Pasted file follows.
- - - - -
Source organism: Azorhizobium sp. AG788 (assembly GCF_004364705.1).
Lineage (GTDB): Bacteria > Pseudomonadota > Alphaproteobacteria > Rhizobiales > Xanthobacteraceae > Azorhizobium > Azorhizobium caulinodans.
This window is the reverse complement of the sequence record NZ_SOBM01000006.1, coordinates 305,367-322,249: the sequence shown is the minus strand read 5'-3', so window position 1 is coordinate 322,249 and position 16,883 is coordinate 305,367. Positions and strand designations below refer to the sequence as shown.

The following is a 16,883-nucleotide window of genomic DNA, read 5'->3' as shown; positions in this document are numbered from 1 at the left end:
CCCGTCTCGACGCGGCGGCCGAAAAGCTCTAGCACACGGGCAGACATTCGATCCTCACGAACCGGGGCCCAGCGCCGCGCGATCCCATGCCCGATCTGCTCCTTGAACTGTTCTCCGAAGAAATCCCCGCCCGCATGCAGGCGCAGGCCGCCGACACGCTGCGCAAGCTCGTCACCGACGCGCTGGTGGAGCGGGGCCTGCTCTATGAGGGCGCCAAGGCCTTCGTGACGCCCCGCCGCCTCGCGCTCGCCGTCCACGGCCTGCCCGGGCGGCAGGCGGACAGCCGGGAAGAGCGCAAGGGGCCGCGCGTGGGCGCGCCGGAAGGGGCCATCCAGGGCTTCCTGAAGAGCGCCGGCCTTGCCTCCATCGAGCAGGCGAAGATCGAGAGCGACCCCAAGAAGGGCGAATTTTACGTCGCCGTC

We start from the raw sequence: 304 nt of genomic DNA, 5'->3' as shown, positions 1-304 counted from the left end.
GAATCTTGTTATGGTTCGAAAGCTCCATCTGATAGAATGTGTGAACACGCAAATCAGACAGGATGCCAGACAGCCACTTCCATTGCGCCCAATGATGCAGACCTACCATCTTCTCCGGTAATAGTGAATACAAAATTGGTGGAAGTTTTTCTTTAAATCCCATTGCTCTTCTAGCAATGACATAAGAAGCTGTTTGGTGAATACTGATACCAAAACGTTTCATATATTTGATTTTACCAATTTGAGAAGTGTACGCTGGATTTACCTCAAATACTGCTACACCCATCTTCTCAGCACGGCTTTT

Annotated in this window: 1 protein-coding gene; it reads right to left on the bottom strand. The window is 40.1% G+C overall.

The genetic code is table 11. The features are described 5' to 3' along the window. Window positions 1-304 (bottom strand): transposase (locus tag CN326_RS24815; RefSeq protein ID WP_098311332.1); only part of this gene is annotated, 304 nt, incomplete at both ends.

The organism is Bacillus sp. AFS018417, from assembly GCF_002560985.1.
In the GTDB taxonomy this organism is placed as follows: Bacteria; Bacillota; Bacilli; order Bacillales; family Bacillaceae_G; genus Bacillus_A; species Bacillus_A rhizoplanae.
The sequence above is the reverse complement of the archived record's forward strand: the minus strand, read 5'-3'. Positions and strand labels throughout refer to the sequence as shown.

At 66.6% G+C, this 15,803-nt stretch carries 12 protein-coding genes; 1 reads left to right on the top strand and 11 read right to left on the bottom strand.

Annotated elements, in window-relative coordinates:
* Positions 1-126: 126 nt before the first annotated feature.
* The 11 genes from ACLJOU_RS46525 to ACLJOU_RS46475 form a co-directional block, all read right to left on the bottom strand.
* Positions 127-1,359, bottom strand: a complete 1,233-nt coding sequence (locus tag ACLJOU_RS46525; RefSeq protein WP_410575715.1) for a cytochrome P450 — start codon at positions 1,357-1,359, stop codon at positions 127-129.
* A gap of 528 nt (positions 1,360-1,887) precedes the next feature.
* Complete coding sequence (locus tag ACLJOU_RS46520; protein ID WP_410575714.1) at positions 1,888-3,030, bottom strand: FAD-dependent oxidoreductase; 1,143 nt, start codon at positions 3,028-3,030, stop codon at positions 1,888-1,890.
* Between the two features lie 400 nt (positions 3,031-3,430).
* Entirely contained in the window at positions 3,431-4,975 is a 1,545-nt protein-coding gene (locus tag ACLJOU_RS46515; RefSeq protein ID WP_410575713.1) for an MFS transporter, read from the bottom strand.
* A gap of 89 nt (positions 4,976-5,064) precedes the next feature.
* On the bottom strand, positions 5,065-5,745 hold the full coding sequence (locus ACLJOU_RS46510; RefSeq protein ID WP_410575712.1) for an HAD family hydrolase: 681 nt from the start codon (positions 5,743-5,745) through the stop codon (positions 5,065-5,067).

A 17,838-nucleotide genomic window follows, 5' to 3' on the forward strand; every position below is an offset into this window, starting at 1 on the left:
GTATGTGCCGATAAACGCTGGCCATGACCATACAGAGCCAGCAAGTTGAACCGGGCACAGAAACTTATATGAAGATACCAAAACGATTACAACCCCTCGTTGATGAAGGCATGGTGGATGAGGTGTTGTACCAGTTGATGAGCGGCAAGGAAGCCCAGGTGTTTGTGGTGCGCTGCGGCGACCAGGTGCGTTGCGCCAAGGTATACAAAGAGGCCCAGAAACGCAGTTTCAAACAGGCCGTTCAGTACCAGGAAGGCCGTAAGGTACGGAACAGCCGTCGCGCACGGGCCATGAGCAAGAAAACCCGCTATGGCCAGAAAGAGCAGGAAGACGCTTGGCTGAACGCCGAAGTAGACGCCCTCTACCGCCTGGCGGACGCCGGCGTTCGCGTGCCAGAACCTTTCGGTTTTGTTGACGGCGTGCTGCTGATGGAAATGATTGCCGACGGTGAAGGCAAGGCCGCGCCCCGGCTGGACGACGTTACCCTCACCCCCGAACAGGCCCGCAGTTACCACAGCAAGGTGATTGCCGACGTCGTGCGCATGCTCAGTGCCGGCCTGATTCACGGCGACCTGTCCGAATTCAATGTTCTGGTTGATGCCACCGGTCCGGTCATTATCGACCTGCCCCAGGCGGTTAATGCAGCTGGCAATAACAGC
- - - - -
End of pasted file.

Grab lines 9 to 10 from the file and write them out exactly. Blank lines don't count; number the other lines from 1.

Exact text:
The genetic code is table 11. The features are described 5' to 3' along the window. Window positions 1-304 (bottom strand): transposase (locus tag CN326_RS24815; RefSeq protein ID WP_098311332.1); only part of this gene is annotated, 304 nt, incomplete at both ends.

The organism is Bacillus sp. AFS018417, from assembly GCF_002560985.1.